It’s almost the end of March, so we’re a quarter into 2017! Inspired by several productivity podcasts I’ve been listening to, I thought I’d spend this blog post doing a quarterly review of my goals for 2017.
Start my new job
As I said before, “start my new job” isn’t a very quantifiable goal, but I think I did it 🙂 Now that the “logistics” (email account, office, laptop etc) are mostly done, I’m focusing on developing a system with a lot more planning, goal-setting and evaluating than I’ve ever done.
One part of the system is to have three types of projects, similar to the Kanban system (Wikipedia).
- Current, with current projects. There cannot be too many projects here at the same time. Every day I try to move along one or more of these projects.
- Incubator, with projects that are coming up. These are concrete projects I know I will do, not “maybe” ideas – I keep those off my todo list to avoid getting distracted. To “hatch” an incubator project, I first need to finish a current project.
- Snoozed, with projects that are started, but I don’t need to take action on right now, such as a paper under review.
I’m still optimizing this process, but I hope to blog about it at some point.
Submit. All. The. Papers.
My goal was to submit six papers – two which were almost done and four which I started. I’m happy to report that I’ve submitted the two nearly-done ones! They are now also on arXiV, here and here.
I expect that I will need to revise these after review, but for now, they are in my “Snoozed” project folder and I can work on the other papers.
The bad news is that, I spent two months (January was officially a month off for me) submitting two nearly-done papers. This means I have a bit over two months for each of the not-nearly-done papers, so this goal is looking too ambitious at the moment.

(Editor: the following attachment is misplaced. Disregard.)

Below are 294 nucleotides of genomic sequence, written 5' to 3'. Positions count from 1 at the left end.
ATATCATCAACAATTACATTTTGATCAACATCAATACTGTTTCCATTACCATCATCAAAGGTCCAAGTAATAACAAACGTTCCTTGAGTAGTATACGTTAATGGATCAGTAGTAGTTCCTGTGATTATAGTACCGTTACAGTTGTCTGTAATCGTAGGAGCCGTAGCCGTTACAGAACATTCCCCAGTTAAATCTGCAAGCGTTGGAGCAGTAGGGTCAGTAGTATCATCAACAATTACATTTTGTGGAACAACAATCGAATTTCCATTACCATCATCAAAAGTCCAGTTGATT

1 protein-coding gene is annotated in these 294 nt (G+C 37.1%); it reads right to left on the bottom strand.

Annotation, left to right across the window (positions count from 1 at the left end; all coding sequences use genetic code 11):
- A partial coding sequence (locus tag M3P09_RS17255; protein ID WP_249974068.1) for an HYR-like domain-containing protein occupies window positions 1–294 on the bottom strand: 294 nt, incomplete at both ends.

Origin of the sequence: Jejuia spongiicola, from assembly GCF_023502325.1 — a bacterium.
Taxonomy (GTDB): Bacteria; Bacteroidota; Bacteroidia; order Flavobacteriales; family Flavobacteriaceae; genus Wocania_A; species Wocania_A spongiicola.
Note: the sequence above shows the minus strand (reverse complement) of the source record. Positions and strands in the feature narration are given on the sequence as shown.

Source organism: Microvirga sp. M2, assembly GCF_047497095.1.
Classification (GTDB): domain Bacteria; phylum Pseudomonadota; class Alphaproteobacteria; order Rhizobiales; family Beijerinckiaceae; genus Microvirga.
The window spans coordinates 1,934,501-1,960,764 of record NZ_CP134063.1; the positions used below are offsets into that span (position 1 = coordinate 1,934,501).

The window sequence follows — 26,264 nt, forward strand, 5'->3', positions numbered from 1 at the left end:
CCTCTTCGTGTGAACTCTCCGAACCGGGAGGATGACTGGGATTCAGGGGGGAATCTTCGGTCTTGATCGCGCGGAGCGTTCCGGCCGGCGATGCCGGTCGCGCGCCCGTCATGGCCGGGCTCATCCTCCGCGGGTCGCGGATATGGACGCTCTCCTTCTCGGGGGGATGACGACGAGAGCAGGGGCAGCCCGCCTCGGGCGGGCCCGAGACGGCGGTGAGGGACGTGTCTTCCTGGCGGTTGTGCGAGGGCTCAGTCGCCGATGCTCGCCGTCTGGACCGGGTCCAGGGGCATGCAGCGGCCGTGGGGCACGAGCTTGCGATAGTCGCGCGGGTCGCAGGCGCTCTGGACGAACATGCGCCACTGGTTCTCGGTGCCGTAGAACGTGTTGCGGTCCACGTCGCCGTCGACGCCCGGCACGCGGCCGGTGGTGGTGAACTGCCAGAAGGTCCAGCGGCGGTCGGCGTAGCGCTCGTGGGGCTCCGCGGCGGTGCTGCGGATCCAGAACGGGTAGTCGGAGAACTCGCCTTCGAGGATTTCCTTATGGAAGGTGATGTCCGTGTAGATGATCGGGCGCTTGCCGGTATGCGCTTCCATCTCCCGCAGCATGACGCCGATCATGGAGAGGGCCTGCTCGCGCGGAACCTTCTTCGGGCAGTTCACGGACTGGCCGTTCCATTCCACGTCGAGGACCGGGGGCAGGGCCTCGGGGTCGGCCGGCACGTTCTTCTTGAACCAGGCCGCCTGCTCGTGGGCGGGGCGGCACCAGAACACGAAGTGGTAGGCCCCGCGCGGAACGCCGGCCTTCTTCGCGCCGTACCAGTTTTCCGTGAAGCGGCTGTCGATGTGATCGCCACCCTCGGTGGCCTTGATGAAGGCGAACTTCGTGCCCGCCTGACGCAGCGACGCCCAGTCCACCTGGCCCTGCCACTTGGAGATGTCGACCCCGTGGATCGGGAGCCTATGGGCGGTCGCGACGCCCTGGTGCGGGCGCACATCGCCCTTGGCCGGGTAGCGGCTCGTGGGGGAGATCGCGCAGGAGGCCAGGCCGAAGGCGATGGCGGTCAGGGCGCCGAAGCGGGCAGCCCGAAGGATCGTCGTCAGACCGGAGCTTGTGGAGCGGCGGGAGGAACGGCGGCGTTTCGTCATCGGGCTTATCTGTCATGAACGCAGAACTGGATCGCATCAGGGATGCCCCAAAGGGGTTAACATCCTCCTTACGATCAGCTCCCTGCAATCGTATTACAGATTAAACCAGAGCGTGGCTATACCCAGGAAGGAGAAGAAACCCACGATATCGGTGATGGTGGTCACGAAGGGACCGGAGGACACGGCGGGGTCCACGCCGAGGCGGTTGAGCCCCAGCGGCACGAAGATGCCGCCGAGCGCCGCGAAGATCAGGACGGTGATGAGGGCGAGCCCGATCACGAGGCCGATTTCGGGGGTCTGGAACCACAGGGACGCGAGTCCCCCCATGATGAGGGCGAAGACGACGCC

A complicating factor is that of the not-nearly-done papers, I’m having trouble deciding which one I will work on next. Ironically, when I sat down to write this post, I could not remember which four not-nearly-done papers I meant – meaning there are a few other “maybe” papers in the back of my mind.
I AM aware of the problem and I have my Current/Incubator/Snoozed folders to remind me what I should be focusing on. It doesn’t always work, so it’s something to keep track of in the rest of 2017 as well.
Write a blog post every week
This is going well! Given my relationship with blogging, I have to say I’m proud of sticking to this goal. The accountability of setting that goal publicly and the responses I get via Twitter have definitely been very motivating for me. And it’s been helpful to see it as a non-negotiable habit and to have a list/schedule of future blog posts.
I do have to confess it’s been a bit easier since I started the How I Fail series, and I haven’t actually been writing my own posts every week. But given how well the How I Fail posts are doing, maybe that’s not a bad thing 🙂
Organize how I read papers
Not a lot of progress on this one. I did create a system, which I hope will prove to be useful. Given how helpful Evernote has been, I decided to try it organize reading papers in Evernote as well.
Each paper is a note, which has the PDF and my own text notes in one place. I have two notebooks: Literature Inbox and Literature Reference. I spent several hours getting all the papers that I’ve saved somewhere on my hard drive, or printed out, into the inbox.
I’m only allowed to move a paper to Literature Reference once I’ve processed it. This means making notes (in the same Evernote note), tagging the note with “cite in paper X”, adding the bibtex to Jabref, where I keep the bibliographic information, and renaming the note to its bibtex key. It’s not a 100% automatic process, but I’m getting more out of this system than out of Mendeley or Zotero.
I haven’t made a lot of progress actually going through the Inbox and moving the papers to Reference, so making this a habit is something to work on in the other three quarters of 2017.
Read at least 1 book per month
Done! I read “Flow”, “The No Asshole Rule”, “Advice for New Faculty Members” and “At the Helm”
|Advice for New Faculty Members (can’t get the image to work?)|
The last two books are both for new assistant professors. I wanted to read these ASAP, to make the most of the advice. Although I’m not 100% happy with either of these, they are both helpful and the advice in them is complementary. But I probably would not recommend reading the books cover-to-cover, and using a more selective, as-needed approach.
Based on this review, things are looking pretty good! I think this is in part due to posting my goals online, both because of the accountability, and the fact that I shared only a few of my own goals, which I felt reasonably confident (and not embarrassed) about. Next year I might increase the level of difficulty.
In any case, I am enjoying this process and writing about it, so I’m looking forward to writing more progress reports to reflect on my goals for 2017!